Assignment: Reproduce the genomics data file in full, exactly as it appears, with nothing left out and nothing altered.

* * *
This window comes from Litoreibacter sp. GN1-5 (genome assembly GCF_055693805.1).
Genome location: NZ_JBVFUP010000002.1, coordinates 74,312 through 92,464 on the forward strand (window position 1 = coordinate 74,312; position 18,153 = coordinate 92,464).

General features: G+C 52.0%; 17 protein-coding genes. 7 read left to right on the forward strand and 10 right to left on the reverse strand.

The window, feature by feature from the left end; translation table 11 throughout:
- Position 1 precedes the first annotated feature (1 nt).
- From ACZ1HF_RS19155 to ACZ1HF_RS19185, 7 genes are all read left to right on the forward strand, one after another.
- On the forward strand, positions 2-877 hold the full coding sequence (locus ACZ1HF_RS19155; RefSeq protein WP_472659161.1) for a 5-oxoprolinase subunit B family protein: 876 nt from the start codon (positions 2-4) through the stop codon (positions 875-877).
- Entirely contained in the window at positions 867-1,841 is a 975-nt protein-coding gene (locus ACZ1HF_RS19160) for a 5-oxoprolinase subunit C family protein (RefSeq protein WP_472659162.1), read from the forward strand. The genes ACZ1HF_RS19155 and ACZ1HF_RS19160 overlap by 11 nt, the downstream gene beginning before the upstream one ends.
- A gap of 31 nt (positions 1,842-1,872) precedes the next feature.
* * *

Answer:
This window comes from Litoreibacter sp. GN1-5 (genome assembly GCF_055693805.1).
Genome location: NZ_JBVFUP010000002.1, coordinates 74,312 through 92,464 on the forward strand (window position 1 = coordinate 74,312; position 18,153 = coordinate 92,464).

General features: G+C 52.0%; 17 protein-coding genes. 7 read left to right on the forward strand and 10 right to left on the reverse strand.

The window, feature by feature from the left end; translation table 11 throughout:
- Position 1 precedes the first annotated feature (1 nt).
- From ACZ1HF_RS19155 to ACZ1HF_RS19185, 7 genes are all read left to right on the forward strand, one after another.
- On the forward strand, positions 2-877 hold the full coding sequence (locus ACZ1HF_RS19155; RefSeq protein WP_472659161.1) for a 5-oxoprolinase subunit B family protein: 876 nt from the start codon (positions 2-4) through the stop codon (positions 875-877).
- Entirely contained in the window at positions 867-1,841 is a 975-nt protein-coding gene (locus ACZ1HF_RS19160) for a 5-oxoprolinase subunit C family protein (RefSeq protein WP_472659162.1), read from the forward strand. The genes ACZ1HF_RS19155 and ACZ1HF_RS19160 overlap by 11 nt, the downstream gene beginning before the upstream one ends.
- A gap of 31 nt (positions 1,842-1,872) precedes the next feature.